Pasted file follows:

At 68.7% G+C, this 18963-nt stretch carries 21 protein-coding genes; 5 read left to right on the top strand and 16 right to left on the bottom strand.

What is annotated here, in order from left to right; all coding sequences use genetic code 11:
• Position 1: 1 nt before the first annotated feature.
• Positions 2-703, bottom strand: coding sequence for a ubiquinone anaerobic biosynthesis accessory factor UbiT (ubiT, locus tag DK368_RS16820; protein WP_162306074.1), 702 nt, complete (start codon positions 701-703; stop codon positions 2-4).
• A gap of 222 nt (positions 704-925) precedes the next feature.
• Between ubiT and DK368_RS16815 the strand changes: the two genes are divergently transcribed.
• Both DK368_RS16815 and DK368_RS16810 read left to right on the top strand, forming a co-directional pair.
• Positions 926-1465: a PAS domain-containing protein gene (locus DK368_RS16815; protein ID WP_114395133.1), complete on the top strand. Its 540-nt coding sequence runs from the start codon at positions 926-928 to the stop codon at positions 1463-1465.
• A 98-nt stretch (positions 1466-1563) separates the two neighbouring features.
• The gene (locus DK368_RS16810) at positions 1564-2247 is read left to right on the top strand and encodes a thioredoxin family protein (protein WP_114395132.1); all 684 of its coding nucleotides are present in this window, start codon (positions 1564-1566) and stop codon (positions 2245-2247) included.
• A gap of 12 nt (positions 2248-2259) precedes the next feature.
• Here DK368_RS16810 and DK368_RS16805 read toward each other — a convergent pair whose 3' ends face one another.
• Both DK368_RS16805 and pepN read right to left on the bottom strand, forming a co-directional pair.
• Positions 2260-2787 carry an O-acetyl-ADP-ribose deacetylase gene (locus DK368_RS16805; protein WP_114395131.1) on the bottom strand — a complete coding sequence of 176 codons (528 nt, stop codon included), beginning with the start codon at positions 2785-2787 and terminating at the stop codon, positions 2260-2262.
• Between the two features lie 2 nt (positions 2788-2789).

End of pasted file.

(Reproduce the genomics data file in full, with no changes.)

At 68.7% G+C, this 18963-nt stretch carries 21 protein-coding genes; 5 read left to right on the top strand and 16 right to left on the bottom strand.

What is annotated here, in order from left to right; all coding sequences use genetic code 11:
• Position 1: 1 nt before the first annotated feature.
• Positions 2-703, bottom strand: coding sequence for a ubiquinone anaerobic biosynthesis accessory factor UbiT (ubiT, locus tag DK368_RS16820; protein WP_162306074.1), 702 nt, complete (start codon positions 701-703; stop codon positions 2-4).
• A gap of 222 nt (positions 704-925) precedes the next feature.
• Between ubiT and DK368_RS16815 the strand changes: the two genes are divergently transcribed.
• Both DK368_RS16815 and DK368_RS16810 read left to right on the top strand, forming a co-directional pair.
• Positions 926-1465: a PAS domain-containing protein gene (locus DK368_RS16815; protein ID WP_114395133.1), complete on the top strand. Its 540-nt coding sequence runs from the start codon at positions 926-928 to the stop codon at positions 1463-1465.
• A 98-nt stretch (positions 1466-1563) separates the two neighbouring features.
• The gene (locus DK368_RS16810) at positions 1564-2247 is read left to right on the top strand and encodes a thioredoxin family protein (protein WP_114395132.1); all 684 of its coding nucleotides are present in this window, start codon (positions 1564-1566) and stop codon (positions 2245-2247) included.
• A gap of 12 nt (positions 2248-2259) precedes the next feature.
• Here DK368_RS16810 and DK368_RS16805 read toward each other — a convergent pair whose 3' ends face one another.
• Both DK368_RS16805 and pepN read right to left on the bottom strand, forming a co-directional pair.
• Positions 2260-2787 carry an O-acetyl-ADP-ribose deacetylase gene (locus DK368_RS16805; protein WP_114395131.1) on the bottom strand — a complete coding sequence of 176 codons (528 nt, stop codon included), beginning with the start codon at positions 2785-2787 and terminating at the stop codon, positions 2260-2262.
• Between the two features lie 2 nt (positions 2788-2789).